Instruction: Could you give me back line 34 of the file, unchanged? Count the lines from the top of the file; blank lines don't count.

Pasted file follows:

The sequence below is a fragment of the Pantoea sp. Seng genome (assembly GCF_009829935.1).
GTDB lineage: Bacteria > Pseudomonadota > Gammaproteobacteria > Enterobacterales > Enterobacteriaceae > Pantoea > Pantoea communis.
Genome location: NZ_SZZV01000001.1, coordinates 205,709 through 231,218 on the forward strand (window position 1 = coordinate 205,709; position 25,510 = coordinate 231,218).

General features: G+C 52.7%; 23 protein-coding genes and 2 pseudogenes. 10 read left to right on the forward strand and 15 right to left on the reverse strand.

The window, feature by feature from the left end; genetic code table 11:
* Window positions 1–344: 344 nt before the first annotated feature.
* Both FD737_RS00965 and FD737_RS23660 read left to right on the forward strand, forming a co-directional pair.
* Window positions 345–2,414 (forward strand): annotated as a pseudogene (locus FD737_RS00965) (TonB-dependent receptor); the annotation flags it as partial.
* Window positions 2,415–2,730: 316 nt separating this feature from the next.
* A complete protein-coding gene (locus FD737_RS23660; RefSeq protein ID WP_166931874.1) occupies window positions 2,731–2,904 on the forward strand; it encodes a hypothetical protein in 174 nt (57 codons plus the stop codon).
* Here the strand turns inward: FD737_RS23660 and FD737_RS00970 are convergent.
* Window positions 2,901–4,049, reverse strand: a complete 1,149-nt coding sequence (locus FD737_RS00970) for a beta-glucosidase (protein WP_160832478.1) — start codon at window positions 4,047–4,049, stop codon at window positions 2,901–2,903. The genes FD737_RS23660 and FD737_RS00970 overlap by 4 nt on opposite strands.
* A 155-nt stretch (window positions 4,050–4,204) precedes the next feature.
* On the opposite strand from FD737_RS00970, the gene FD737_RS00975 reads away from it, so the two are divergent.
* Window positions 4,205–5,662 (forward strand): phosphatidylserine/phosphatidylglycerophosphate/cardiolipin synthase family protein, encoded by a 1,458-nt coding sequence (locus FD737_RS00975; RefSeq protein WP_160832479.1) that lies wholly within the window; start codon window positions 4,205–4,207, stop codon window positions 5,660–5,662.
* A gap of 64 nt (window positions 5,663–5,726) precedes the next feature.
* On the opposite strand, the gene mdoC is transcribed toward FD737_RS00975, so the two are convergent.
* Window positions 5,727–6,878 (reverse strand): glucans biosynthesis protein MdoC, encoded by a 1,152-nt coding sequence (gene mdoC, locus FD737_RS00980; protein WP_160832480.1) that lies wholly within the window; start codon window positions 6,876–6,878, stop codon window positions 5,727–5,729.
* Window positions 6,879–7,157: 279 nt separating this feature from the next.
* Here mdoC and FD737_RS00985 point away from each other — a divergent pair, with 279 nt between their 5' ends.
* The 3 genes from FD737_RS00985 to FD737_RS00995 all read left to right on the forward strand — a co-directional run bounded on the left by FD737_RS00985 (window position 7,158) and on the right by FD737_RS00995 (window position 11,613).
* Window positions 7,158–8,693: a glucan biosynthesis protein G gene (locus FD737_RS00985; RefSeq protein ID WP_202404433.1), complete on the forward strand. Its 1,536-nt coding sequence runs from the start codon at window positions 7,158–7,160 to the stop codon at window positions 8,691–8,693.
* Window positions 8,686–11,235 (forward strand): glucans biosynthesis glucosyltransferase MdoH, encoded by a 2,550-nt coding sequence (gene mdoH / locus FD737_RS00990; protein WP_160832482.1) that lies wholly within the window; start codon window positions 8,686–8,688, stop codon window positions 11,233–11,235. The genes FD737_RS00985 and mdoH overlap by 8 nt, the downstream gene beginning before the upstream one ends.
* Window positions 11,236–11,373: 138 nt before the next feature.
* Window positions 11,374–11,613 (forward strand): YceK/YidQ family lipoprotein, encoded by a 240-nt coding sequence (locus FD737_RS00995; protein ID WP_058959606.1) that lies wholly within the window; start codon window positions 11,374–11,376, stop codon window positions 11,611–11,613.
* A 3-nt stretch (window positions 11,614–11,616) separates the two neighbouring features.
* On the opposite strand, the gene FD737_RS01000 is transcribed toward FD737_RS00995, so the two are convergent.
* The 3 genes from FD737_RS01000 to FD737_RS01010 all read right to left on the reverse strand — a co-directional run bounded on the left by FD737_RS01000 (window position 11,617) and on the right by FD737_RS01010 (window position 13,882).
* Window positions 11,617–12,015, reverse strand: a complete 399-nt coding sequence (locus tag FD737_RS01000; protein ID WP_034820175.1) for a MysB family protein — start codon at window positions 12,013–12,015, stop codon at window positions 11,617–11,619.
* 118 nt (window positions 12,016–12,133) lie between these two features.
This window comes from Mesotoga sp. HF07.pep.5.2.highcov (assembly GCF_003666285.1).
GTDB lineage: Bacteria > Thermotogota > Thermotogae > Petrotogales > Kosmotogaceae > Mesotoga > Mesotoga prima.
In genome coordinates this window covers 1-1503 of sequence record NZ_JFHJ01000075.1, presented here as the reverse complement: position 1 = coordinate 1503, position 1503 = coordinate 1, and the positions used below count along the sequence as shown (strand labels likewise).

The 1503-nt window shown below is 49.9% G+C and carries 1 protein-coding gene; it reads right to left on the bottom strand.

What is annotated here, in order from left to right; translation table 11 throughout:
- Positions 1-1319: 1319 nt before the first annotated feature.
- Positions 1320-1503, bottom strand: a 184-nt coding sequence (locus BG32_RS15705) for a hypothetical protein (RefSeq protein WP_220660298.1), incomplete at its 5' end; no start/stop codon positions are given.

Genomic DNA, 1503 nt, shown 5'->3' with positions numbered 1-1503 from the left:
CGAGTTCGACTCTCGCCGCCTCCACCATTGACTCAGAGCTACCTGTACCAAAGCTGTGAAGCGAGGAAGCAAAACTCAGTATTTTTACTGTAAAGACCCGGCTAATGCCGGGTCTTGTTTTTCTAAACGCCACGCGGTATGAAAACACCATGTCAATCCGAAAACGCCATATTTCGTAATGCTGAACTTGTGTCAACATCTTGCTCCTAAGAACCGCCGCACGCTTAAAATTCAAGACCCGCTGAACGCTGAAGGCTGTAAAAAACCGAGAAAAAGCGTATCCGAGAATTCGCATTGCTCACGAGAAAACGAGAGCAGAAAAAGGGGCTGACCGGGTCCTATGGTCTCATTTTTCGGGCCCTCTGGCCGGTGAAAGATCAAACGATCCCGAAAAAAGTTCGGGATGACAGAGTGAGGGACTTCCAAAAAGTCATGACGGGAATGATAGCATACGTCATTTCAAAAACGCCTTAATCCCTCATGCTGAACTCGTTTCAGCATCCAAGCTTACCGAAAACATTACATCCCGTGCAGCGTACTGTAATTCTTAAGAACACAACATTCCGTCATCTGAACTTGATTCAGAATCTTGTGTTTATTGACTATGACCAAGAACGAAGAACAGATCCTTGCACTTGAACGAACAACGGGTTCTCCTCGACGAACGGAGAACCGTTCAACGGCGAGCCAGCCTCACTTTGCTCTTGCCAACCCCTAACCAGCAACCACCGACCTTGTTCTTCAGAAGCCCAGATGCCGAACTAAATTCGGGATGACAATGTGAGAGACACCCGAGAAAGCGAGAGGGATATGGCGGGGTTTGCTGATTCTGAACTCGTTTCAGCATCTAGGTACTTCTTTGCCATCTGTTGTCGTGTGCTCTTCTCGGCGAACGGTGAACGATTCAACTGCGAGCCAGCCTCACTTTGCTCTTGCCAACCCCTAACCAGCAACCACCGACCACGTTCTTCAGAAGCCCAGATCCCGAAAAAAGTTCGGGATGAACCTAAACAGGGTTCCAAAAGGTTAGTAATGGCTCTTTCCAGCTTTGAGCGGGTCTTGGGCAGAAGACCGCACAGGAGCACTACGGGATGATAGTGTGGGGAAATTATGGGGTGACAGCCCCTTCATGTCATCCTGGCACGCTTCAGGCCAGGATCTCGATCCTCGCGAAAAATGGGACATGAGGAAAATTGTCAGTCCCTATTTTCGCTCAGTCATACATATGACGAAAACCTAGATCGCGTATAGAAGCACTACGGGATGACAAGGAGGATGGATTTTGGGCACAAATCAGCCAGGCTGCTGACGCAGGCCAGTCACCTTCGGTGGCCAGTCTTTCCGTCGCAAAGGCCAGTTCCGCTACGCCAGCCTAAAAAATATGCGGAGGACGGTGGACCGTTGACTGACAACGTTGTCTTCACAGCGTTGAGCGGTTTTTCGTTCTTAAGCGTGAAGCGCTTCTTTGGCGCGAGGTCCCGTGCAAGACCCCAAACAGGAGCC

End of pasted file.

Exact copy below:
The 1503-nt window shown below is 49.9% G+C and carries 1 protein-coding gene; it reads right to left on the bottom strand.